NAFTA Trade Deficit and Employment

NAFTA is a terrible agreement, with a legacy of weakening lower socioeconomic class communities and decreasing national sovereignty for the hegemony of transnational corporations. Contrary to the propaganda, NAFTA overall doesn’t fit the criteria for a free trade agreement either. The increase in the lengths of patents and copyrights for corporations are protectionism — the opposite of free trade.


As can be seen, there is relatively little change, apart from cyclical ups or downs, in manufacturing jobs from 1970 until the late 1990s. Employment then plunges in the first half of the 2000s (before the Great Recession) due to the explosion of the trade deficit. This job loss was due to trade, but George Will and other supporters of U.S. trade policy think they have to lie to people and deny this fact.

While the trade deficit has declined somewhat in more recent years due to the drop in the value of the dollar, it is still near 3 percent of GDP (around $540 billion a year). The idea that it would not create more manufacturing jobs if we had more nearly balanced trade is absurd on its face (i.e. we could produce another $500 billion in manufactured goods every year without employing more workers), but apparently folks like George Will and the Washington Post editors want us to believe it.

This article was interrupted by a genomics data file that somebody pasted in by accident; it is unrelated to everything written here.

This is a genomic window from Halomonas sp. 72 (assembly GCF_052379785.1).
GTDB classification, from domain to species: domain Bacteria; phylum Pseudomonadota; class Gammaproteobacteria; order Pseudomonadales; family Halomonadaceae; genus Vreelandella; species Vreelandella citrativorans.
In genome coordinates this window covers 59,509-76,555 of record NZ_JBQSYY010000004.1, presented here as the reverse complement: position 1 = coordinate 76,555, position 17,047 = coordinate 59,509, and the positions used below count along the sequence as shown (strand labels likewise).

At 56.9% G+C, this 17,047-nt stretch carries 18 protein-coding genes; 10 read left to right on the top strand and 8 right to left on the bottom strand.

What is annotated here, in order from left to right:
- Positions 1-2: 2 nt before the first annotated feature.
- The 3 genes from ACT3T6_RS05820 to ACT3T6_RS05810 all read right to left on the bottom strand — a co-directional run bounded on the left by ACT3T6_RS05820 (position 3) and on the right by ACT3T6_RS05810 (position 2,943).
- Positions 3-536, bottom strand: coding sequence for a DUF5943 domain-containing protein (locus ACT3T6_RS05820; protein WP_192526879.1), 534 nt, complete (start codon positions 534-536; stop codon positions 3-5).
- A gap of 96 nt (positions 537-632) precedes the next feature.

Since we’re on the topic of lying to promote trade deals designed to redistribute upward let’s again note the famous 2007 Washington Post editorial touting NAFTA that told readers:

“Mexico’s gross domestic product, now more than $875 billion, has more than quadrupled since 1987.”

According to the IMF, Mexico’s GDP grew by 83 percent over this period, which is pretty far from quadrupling. Honest newspapers correct their mistakes, but as the slogan at the Washington Post says, “lies in the service of giving more money to rich people are no vice.”